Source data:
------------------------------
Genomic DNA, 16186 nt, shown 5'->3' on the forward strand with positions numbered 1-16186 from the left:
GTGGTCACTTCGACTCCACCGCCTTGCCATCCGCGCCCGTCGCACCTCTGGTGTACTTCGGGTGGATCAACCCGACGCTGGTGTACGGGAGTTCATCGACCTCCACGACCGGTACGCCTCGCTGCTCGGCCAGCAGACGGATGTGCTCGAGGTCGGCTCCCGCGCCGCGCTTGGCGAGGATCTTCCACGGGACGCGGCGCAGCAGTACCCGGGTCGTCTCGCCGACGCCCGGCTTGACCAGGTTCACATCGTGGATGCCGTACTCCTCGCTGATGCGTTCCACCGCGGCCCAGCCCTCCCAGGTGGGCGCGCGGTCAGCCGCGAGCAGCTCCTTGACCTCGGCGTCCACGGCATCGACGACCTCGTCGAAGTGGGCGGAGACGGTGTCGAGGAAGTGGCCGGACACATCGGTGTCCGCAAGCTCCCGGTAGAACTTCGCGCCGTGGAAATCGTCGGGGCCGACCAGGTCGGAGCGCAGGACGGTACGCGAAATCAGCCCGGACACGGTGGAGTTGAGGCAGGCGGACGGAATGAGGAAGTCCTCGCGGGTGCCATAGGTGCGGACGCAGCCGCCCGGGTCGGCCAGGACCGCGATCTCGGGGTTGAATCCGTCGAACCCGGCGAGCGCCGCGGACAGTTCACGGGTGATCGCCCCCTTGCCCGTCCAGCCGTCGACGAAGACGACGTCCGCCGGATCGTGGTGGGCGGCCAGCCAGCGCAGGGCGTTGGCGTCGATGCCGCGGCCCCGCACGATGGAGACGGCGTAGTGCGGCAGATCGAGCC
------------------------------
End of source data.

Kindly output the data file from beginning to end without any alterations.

Genomic DNA, 16186 nt, shown 5'->3' on the forward strand with positions numbered 1-16186 from the left:
GTGGTCACTTCGACTCCACCGCCTTGCCATCCGCGCCCGTCGCACCTCTGGTGTACTTCGGGTGGATCAACCCGACGCTGGTGTACGGGAGTTCATCGACCTCCACGACCGGTACGCCTCGCTGCTCGGCCAGCAGACGGATGTGCTCGAGGTCGGCTCCCGCGCCGCGCTTGGCGAGGATCTTCCACGGGACGCGGCGCAGCAGTACCCGGGTCGTCTCGCCGACGCCCGGCTTGACCAGGTTCACATCGTGGATGCCGTACTCCTCGCTGATGCGTTCCACCGCGGCCCAGCCCTCCCAGGTGGGCGCGCGGTCAGCCGCGAGCAGCTCCTTGACCTCGGCGTCCACGGCATCGACGACCTCGTCGAAGTGGGCGGAGACGGTGTCGAGGAAGTGGCCGGACACATCGGTGTCCGCAAGCTCCCGGTAGAACTTCGCGCCGTGGAAATCGTCGGGGCCGACCAGGTCGGAGCGCAGGACGGTACGCGAAATCAGCCCGGACACGGTGGAGTTGAGGCAGGCGGACGGAATGAGGAAGTCCTCGCGGGTGCCATAGGTGCGGACGCAGCCGCCCGGGTCGGCCAGGACCGCGATCTCGGGGTTGAATCCGTCGAACCCGGCGAGCGCCGCGGACAGTTCACGGGTGATCGCCCCCTTGCCCGTCCAGCCGTCGACGAAGACGACGTCCGCCGGATCGTGGTGGGCGGCCAGCCAGCGCAGGGCGTTGGCGTCGATGCCGCGGCCCCGCACGATGGAGACGGCGTAGTGCGGCAGATCGAGCC